On every Monday which is a Feria, except during Advent and Eastertide provided no Vigil occur, nor the impeded Mass of te preceding Sunday is to be resumed, this same Commemoration is also to be made at private Masses which are not Requiems.
~ Anglican Missal (Altar edition)
So – once again things are different in Advent. But different how? I am not yet convinced that the Office of the Dead is directed not to be said in Advent. Especially since there is an established, very fitting, tradition to the contrary. What to make of this? There is yet one more place in the Missal to consult. There is a section which deals with Funeral and other Masses of Requiem. Maybe the answer is contained therein.
Votive Masses for the Dead
I will again cite the relevant passages at length:
(a) On the first ferial day of each month (out of Advent, Lent, or Eastertide) the Conventual Mass should be, and on Monday of each week (if it be an unhindered day) the Principal Mass may be for the departed. If, however, there be any Office proper to that day, or the Mass of an impeded Sunday must be said, then the Mass should be of the day, or the Sunday, with Commemoration of all the departed.
Again the exception of Advent (and Lent, Eastertide, November) is mentioned but I am still unsure what this effectively should mean. Are there to be no Masses for the Dead in Advent at all? Or is the way the Masses of the Dead are said in Advent somehow different from other times not in being forbidden but perhaps more frequent? I am still not sure what to make of it at this point.
(b) In the presence of the body, Mass may be said for a burial on any day except I and II Class Feasts and during the last three days of Holy Week, but even on any of these days which are not Days of Obligation, a Low Mass may be said for a departed person, as if at the burial, at any time from two days before to to two days after the actual day, except upon a I Class Feast and a Day of Obligation.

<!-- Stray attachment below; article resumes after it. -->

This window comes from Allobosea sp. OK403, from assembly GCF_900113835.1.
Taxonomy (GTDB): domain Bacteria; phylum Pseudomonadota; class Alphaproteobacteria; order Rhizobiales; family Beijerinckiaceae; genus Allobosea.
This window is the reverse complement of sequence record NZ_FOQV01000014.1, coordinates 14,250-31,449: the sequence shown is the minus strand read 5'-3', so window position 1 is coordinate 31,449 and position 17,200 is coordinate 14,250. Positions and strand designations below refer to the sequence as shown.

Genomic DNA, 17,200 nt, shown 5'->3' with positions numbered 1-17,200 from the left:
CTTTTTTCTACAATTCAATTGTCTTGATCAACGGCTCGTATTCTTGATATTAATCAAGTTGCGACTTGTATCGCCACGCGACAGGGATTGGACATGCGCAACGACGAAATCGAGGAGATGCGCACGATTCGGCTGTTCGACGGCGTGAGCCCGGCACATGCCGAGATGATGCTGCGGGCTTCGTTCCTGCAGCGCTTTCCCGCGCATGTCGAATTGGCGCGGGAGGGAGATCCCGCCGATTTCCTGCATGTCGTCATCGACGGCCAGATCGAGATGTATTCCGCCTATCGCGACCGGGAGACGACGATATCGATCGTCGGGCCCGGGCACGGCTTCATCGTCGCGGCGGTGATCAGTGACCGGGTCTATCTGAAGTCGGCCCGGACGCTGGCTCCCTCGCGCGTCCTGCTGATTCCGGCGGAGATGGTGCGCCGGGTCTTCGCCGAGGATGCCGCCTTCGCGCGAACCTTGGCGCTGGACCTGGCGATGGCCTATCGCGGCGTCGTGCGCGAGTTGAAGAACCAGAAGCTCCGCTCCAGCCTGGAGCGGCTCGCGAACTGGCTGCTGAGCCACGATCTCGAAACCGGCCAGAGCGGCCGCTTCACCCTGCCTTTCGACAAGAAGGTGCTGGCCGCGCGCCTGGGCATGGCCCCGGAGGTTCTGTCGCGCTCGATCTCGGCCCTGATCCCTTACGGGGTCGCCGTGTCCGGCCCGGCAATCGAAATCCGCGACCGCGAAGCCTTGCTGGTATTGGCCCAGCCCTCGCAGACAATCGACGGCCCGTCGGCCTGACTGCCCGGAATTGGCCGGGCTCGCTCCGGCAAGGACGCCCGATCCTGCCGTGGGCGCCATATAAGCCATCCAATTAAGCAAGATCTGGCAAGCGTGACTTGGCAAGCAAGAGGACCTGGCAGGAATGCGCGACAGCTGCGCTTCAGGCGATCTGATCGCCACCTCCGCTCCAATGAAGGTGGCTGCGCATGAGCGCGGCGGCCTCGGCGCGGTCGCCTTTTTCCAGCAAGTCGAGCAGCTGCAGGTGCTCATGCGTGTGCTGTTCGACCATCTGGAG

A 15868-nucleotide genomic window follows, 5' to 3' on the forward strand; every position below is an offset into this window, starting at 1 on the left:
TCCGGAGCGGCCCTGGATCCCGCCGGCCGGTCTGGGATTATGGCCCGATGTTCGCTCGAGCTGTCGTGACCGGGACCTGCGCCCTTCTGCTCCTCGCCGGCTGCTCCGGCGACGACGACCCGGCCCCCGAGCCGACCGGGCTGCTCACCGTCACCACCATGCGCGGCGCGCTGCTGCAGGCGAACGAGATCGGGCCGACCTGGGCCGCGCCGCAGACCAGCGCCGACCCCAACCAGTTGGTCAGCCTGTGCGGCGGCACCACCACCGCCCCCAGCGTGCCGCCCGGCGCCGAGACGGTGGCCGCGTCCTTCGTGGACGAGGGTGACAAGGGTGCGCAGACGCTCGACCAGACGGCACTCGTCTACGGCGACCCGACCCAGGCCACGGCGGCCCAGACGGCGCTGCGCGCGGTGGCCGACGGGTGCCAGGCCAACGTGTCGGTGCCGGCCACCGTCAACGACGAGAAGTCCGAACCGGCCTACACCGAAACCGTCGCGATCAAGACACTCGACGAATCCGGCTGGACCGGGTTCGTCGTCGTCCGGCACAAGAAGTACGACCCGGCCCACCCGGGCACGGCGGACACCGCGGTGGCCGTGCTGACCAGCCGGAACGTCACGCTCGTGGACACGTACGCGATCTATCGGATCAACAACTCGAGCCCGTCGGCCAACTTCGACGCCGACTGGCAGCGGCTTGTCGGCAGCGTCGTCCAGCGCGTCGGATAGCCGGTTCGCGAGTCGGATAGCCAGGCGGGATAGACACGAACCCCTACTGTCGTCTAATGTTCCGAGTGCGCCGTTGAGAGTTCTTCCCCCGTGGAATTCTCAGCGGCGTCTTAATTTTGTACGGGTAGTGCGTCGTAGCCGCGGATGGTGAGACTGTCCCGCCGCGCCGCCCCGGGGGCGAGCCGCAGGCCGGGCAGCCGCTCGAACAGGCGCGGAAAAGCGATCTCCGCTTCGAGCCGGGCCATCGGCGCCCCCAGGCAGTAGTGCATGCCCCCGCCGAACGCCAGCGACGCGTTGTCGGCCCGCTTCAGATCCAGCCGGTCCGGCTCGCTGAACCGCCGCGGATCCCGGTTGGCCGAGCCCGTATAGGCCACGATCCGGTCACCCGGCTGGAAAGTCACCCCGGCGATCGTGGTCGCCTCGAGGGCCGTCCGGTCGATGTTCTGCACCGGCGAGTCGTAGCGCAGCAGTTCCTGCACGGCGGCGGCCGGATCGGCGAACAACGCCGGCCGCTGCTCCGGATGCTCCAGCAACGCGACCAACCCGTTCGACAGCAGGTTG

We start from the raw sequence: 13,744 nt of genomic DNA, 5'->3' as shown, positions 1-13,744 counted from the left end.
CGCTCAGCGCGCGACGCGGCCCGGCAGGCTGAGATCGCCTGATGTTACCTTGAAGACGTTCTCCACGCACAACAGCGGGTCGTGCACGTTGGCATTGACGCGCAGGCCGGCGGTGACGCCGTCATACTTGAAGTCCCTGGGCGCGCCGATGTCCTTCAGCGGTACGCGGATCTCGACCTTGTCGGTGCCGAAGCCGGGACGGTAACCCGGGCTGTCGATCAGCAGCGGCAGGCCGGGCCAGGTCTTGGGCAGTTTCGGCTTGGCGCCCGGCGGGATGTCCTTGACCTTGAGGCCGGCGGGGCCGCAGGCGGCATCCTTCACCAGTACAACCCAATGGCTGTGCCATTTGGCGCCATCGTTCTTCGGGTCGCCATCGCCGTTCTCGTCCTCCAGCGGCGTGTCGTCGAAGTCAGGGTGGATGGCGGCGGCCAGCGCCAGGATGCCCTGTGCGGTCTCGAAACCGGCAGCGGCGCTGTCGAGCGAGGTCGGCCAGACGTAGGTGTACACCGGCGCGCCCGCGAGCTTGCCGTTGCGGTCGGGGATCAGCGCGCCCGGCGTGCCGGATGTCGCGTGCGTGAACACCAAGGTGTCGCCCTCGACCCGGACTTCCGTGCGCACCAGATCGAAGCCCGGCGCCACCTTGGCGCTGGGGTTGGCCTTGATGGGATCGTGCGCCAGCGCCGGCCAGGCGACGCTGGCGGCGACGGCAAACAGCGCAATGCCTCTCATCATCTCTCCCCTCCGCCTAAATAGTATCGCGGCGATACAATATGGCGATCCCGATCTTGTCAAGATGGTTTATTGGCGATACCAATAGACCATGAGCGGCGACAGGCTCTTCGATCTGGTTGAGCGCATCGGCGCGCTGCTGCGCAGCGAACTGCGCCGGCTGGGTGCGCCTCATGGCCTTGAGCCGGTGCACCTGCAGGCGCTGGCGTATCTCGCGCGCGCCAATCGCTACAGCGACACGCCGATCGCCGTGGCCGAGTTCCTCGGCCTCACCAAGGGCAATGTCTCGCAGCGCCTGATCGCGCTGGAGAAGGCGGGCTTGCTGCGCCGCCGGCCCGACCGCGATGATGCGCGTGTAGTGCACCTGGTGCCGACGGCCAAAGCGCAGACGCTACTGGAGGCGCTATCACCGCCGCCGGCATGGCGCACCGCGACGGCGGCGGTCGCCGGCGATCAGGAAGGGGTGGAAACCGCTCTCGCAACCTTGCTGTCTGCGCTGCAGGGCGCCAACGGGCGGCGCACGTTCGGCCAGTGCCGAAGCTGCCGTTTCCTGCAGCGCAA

The above rubric does not do much to explain what the difference is for a Mass of Requiem in Advent. But there is one more paragraph in the Missal which addresses when such Masses are permitted or prohibited.
(c) Anniversary Masses may be said either on the Anniversary of the day of death or burial. If this fall on a Double it should be kept either on the day before or the next vacant day after. The same rules apply to the Masses of the Third, Seventh, and Thirtieth Days after death or burial.
This last rubric also does not help much in determining what is to be different for Advet with regard to Requiem Masses and consequently the Office of the Dead.
At this point I opened up the American Missal (also an interpretation of the Roman Missal through the lens of the Book of Common Prayer) in the Lancelot Andrewes Press edition and consulted the rubrics contained therein. They are generally more detailed than the ones provided in the Anglican Missal. Having checked on the rubrics concerning Masses of requiem the same vagueness is found. There is something different about the Masses of the Dead in Advent (and Lent, Eastertide and the month of November). Consulting the rubrics for the Monastic Office as given in the Diurnal and the booklet of rubrics also did not solve my conundrum. Yet there was one thing of interest in the American Missal:
ADVENT: All weekdays in Advent are Greater Ferias, which must be commemorated on any Feast occurring, or in Votive Masses. The Collect, Secret and Post-communion of the first Sunday are to be used throughout the Season in making this commemoration of the Feria. If an Ember Day is to be commemorated, the Prayers of the Ember Day are said before those of the First Sunday. Note that this commemoration of the Season is omitted in Masses of the Dead. During Advent, Simple Feasts are observed with commemoration only.
Even though the American Missal contained the same instructions concerning Masses of the Dead that the Anglican Missal did, the rubrics seem nonetheless to presume that Masses of the Dead are in fact said during Advent! Finally a hint at what the rubrics might mean concerning the Office of the Dead as contained in the Anglican Breviary. It may yet be that the Office is to be said but differently from how it is said the rest of the year. How do we find out how the Anglican Missal (and Breviary) are to be interpreted here? A clue is contained in the introductory material of both the Anglican Breviary and the Anglican Missal (Altar edition).
To be concluded.